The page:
Firstly: Welcome to OCN!
I suggest looking into the ~$160 650 ti Boost. It's difficult to find a true comparison between the GTX 285 and the 650 ti Boost because of the former's age. TPU has reviewed both on separate occasions and using an entirely different test setup. Using Crysis as the only overlapping benchmark between these two reviews, the GTX 285 had 41.9 FPS
on full HD, while the 650 ti Boost scored 37.1 FPS
at the same resolution. Granted, the former was tested in comination with a E8400, while the latter was tested on a 3770k. I would assume the GTX285 achieves an FPS marginally higher when used with a more modern CPU.
Though I don't play WOW, I have read that this game is considered CPU-optimized. CPU variations should impact the game's performance to a larger extent than GPU variations. It is imaginable that the GTX 285 and 650 ti Boost's performance will be very comparable in this title.
As for the bottom clearance issue on the Node 304: you can install the PSU upside down, so it draws in air from the top and exhausts it from the side. I have tried both configurations, but can't supply any actual temperature readings for these configurations. From an entirely subjective standpoint I can say that there's no perceptible difference in sound or heat being generated. I would suggest you look into buying a 150mm or 140mm length PSU, as this allows for more room between the GPU and the PSU. I have used both the Seasonic G-series 550 (160mm) and the Silverstone ST55F-G (140mm) in my case due to waiting for an RMA replacement on the latter. With the Seasonic I had to remove the PSU bracket and mount it using self-sticking velcro straps. The Silverstone would fit fine using the bracket. When I get the Silverstone back, I will keep the bracket out and fit it with the same velcro straps, as I feel that it can exhaust out of the case more effectively because it is positioned closer to the mesh on the side panel.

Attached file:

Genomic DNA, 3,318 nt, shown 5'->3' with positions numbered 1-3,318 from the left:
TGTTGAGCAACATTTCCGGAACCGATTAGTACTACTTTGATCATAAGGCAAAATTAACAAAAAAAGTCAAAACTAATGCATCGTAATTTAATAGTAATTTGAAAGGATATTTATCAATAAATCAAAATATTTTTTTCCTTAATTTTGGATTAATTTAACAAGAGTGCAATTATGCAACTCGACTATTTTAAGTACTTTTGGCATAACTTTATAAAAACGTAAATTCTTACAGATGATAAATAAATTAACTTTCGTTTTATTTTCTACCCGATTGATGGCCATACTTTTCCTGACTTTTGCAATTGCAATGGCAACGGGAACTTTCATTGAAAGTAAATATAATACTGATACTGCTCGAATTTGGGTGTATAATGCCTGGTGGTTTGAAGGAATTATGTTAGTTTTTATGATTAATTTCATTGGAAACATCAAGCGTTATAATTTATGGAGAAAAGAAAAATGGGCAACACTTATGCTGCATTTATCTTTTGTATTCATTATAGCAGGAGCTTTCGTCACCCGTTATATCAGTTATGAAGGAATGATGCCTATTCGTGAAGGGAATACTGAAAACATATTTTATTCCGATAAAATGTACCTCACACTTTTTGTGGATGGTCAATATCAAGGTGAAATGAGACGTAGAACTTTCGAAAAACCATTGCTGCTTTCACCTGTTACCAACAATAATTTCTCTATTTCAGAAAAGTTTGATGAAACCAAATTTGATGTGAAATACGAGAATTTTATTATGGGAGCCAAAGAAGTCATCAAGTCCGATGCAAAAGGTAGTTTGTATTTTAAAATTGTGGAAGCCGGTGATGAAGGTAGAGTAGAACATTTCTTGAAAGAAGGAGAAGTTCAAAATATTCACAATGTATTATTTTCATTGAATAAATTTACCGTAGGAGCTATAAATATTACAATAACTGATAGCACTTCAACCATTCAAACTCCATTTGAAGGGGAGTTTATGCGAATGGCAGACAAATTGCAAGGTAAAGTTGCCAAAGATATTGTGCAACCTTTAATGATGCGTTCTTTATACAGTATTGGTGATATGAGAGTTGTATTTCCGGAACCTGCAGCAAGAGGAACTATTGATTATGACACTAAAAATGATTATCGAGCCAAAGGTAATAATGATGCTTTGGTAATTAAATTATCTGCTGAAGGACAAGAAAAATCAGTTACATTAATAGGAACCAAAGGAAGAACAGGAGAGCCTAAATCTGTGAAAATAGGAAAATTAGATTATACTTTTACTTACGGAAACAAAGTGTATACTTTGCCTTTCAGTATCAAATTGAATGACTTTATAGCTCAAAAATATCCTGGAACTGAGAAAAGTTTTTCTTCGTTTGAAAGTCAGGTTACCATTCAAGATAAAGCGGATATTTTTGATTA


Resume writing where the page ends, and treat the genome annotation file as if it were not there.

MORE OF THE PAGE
To answer your question about PSU capacity: If you're sticking with the GTX 285, I'd suggest getting at least 550W. The 650 ti Boost will get away with less wattage.
Coolingwise I concur with Allanitomwesh in that it can get as hot as you make it. But there are plenty of sufficient cooling solutions available which fit in the Node 304. For comparison, I am running a 4670k @4Ghz using a Thermalright Silver Arrow HSF at temperatures of 4 degrees above ambient (idle) and 44 degrees above ambient (load). Both are well within the acceptable range of temperatures for this CPU. This is done in comparison with a relatively hot HD6950.
The only aspect limiting your choice of CPU coolers is the positioning of the CPU socket on the motherboard. Try to look for a motherboard which has the socket positioned away from the PCI-E slot, as this doesn't allow for large tower coolers to be used.
Example of a bad
Example of a good
I actually use this Asrock Z87E-ITX.